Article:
The opportunities to make a vocal sound unique are endless, bound only by your imagination. Sometimes the more obvious effects – ‘telephone’-like filters, heavy-pumping compression, ethereal reverb – are exactly what works for the song. But you can also have the vocal sung into a megaphone, or come off tape into a guitar pedal, an amplifier, even the Leslie speaker that was built for Hammond organs (if you’re lucky enough to own one.) A lot of digital effects boxes will simulate these sounds, but they don’t always come out as good as the real thing. Wah-wah and distortion pedals are extremely useful in giving your vocal a different sound. And you can get great kinds of distortion by deliberately overloading a circuit. Try patching your vocal, from tape, into a mic-pre with its gain turned all the way up. Every model of mic-pre out there produces its own type of distortion when overloaded, so if you don’t like the sound of one, try again with another. This trick also works with compressors – just turn the input all the way up. (Note: if you try this idea, start with the fader down on the channel where the signal is returning.) And remember that too much effect can come off as gimmicky. Blending just a little bit into the main (dry) signal allows you to create a sound that’s fresh without drawing attention to it. (Of course, sometimes that’s the point.) Tip: Are you looking for a unique vocal reverb? Before you send the vocal to the reverb unit, patch it into a flanger first. If you dial in just the right amount, the listener may not even pick up on your little trick. But the overall vocal sound will be unique and more interesting. Most of the time people think of reverb in terms of extremes: either they like a lot of reverb or none at all. But there’s a middle ground that’s very useful when you want a natural sounding vocal that’s neither too wet nor too dry. Like when you want to process it so it sounds unprocessed.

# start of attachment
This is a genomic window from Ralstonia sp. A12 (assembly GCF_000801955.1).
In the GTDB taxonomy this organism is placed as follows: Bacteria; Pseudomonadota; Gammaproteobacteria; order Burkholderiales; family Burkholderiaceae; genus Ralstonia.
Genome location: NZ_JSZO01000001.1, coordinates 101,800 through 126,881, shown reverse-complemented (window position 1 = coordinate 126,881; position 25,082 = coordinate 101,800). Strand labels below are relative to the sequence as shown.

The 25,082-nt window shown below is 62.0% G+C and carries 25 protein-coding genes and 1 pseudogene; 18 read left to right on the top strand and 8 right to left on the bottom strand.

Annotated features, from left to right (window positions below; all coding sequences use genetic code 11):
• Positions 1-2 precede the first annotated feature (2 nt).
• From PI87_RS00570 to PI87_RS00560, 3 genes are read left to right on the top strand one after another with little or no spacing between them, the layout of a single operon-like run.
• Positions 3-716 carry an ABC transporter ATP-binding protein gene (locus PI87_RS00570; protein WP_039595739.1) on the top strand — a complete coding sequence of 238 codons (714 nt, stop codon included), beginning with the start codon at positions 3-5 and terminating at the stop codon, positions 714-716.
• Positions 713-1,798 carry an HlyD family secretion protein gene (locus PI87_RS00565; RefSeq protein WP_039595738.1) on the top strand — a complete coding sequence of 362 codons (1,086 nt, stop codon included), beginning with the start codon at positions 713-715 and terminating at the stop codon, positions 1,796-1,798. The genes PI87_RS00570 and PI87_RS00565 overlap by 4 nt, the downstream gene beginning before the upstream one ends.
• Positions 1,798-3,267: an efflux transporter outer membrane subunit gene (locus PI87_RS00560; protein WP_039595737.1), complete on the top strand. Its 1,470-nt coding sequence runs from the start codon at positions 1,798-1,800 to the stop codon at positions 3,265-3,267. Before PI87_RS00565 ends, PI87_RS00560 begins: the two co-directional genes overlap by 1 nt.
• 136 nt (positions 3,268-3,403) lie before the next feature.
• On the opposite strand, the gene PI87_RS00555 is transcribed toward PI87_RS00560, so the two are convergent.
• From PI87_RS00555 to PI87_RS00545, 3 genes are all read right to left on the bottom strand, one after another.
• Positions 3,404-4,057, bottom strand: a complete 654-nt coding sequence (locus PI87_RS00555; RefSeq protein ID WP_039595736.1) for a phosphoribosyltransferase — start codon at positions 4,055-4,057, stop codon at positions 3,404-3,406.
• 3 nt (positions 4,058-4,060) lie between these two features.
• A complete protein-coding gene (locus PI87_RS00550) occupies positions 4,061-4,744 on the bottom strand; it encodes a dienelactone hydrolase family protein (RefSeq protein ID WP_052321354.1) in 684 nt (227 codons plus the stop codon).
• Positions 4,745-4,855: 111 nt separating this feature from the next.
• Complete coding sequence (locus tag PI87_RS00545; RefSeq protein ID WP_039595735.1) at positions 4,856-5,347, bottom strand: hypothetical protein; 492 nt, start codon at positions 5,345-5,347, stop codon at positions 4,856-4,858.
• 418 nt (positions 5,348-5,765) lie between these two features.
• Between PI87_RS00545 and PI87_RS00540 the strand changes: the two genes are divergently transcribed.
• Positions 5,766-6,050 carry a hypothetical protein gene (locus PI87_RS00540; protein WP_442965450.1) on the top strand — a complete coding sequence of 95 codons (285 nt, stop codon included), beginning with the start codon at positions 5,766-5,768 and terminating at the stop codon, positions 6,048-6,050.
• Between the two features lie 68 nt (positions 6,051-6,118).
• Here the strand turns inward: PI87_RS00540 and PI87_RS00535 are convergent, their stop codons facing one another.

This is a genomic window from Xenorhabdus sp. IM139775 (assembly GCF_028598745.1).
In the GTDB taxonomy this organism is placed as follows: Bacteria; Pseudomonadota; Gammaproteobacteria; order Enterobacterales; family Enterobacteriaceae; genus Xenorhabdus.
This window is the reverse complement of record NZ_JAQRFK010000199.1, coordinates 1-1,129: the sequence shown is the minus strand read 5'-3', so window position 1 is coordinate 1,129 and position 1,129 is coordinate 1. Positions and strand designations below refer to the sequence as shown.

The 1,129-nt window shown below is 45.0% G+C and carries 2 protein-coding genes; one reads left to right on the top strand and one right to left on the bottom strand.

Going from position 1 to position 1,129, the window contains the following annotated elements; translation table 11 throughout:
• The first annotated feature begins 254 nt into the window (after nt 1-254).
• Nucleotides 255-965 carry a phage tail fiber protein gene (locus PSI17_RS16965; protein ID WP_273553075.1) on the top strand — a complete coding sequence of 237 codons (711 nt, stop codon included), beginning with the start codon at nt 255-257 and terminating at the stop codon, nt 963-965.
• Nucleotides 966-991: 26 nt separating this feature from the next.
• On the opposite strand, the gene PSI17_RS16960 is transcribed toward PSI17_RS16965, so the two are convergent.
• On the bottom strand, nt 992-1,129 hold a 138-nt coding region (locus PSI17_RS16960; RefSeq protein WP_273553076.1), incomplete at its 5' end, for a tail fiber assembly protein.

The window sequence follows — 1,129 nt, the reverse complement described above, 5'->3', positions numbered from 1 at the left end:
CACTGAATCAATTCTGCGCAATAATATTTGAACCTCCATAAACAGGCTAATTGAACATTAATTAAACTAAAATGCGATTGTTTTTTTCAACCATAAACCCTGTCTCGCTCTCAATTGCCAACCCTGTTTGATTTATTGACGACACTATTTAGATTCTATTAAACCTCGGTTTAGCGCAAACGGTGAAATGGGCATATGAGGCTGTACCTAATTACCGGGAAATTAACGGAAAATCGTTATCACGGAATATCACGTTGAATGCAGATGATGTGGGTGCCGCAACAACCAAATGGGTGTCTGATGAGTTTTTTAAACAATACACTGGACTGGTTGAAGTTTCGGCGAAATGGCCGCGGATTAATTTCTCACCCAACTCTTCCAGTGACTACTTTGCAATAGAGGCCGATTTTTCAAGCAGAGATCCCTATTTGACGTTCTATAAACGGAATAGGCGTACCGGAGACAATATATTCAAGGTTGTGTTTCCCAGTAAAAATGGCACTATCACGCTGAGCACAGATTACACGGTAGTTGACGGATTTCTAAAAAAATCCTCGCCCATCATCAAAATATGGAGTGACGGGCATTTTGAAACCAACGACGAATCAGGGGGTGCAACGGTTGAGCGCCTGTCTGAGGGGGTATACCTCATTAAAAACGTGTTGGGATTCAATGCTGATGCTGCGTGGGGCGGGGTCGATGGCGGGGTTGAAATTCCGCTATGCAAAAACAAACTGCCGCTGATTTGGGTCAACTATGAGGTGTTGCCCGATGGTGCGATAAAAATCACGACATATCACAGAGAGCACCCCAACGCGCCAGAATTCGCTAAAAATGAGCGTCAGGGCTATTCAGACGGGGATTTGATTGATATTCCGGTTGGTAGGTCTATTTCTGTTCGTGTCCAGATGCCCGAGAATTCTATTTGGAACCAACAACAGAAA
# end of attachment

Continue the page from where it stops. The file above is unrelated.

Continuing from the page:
Final Thought on Vocal Tips & The Use of Reverb